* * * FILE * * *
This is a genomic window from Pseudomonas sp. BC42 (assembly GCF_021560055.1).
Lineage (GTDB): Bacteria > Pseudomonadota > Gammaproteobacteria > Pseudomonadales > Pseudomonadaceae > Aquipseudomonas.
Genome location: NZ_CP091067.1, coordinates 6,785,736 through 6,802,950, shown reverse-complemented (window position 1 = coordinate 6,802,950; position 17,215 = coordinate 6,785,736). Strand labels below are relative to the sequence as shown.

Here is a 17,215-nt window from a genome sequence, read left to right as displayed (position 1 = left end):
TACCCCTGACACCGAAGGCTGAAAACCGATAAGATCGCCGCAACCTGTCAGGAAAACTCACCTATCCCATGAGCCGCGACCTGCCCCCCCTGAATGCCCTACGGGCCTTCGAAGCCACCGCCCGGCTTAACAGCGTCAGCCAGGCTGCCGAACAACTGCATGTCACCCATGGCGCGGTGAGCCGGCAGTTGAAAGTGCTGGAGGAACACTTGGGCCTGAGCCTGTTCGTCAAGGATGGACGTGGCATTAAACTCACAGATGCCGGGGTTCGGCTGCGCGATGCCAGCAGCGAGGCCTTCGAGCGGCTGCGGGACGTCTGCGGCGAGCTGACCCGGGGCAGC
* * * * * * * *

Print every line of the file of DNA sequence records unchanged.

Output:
This is a genomic window from Pseudomonas sp. BC42 (assembly GCF_021560055.1).
Lineage (GTDB): Bacteria > Pseudomonadota > Gammaproteobacteria > Pseudomonadales > Pseudomonadaceae > Aquipseudomonas.
Genome location: NZ_CP091067.1, coordinates 6,785,736 through 6,802,950, shown reverse-complemented (window position 1 = coordinate 6,802,950; position 17,215 = coordinate 6,785,736). Strand labels below are relative to the sequence as shown.

Here is a 17,215-nt window from a genome sequence, read left to right as displayed (position 1 = left end):
TACCCCTGACACCGAAGGCTGAAAACCGATAAGATCGCCGCAACCTGTCAGGAAAACTCACCTATCCCATGAGCCGCGACCTGCCCCCCCTGAATGCCCTACGGGCCTTCGAAGCCACCGCCCGGCTTAACAGCGTCAGCCAGGCTGCCGAACAACTGCATGTCACCCATGGCGCGGTGAGCCGGCAGTTGAAAGTGCTGGAGGAACACTTGGGCCTGAGCCTGTTCGTCAAGGATGGACGTGGCATTAAACTCACAGATGCCGGGGTTCGGCTGCGCGATGCCAGCAGCGAGGCCTTCGAGCGGCTGCGGGACGTCTGCGGCGAGCTGACCCGGGGCAGC